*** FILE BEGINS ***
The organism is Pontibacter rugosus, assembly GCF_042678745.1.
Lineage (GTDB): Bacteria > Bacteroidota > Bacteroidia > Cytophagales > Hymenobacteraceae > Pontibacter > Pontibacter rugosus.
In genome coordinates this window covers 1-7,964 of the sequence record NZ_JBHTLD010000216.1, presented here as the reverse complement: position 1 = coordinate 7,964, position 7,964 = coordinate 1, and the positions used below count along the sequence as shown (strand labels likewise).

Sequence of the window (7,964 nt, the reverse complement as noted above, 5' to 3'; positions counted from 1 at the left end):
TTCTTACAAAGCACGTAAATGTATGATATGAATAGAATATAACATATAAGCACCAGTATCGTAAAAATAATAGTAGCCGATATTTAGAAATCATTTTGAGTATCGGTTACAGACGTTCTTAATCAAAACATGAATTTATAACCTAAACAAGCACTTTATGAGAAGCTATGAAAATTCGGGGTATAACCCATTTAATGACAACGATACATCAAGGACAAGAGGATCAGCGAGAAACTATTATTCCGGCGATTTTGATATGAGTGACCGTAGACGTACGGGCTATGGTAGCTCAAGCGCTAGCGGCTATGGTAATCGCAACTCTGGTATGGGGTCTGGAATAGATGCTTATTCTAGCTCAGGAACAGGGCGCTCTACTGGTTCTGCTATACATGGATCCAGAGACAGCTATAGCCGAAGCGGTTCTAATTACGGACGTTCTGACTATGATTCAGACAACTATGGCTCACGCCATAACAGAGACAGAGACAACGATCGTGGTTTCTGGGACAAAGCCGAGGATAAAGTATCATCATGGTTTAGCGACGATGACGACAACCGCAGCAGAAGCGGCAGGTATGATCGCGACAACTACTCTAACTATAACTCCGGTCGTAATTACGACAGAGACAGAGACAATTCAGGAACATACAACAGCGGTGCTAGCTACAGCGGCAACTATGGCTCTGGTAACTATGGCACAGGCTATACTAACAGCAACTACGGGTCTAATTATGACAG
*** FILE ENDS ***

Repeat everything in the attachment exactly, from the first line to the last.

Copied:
The organism is Pontibacter rugosus, assembly GCF_042678745.1.
Lineage (GTDB): Bacteria > Bacteroidota > Bacteroidia > Cytophagales > Hymenobacteraceae > Pontibacter > Pontibacter rugosus.
In genome coordinates this window covers 1-7,964 of the sequence record NZ_JBHTLD010000216.1, presented here as the reverse complement: position 1 = coordinate 7,964, position 7,964 = coordinate 1, and the positions used below count along the sequence as shown (strand labels likewise).

Sequence of the window (7,964 nt, the reverse complement as noted above, 5' to 3'; positions counted from 1 at the left end):
TTCTTACAAAGCACGTAAATGTATGATATGAATAGAATATAACATATAAGCACCAGTATCGTAAAAATAATAGTAGCCGATATTTAGAAATCATTTTGAGTATCGGTTACAGACGTTCTTAATCAAAACATGAATTTATAACCTAAACAAGCACTTTATGAGAAGCTATGAAAATTCGGGGTATAACCCATTTAATGACAACGATACATCAAGGACAAGAGGATCAGCGAGAAACTATTATTCCGGCGATTTTGATATGAGTGACCGTAGACGTACGGGCTATGGTAGCTCAAGCGCTAGCGGCTATGGTAATCGCAACTCTGGTATGGGGTCTGGAATAGATGCTTATTCTAGCTCAGGAACAGGGCGCTCTACTGGTTCTGCTATACATGGATCCAGAGACAGCTATAGCCGAAGCGGTTCTAATTACGGACGTTCTGACTATGATTCAGACAACTATGGCTCACGCCATAACAGAGACAGAGACAACGATCGTGGTTTCTGGGACAAAGCCGAGGATAAAGTATCATCATGGTTTAGCGACGATGACGACAACCGCAGCAGAAGCGGCAGGTATGATCGCGACAACTACTCTAACTATAACTCCGGTCGTAATTACGACAGAGACAGAGACAATTCAGGAACATACAACAGCGGTGCTAGCTACAGCGGCAACTATGGCTCTGGTAACTATGGCACAGGCTATACTAACAGCAACTACGGGTCTAATTATGACAG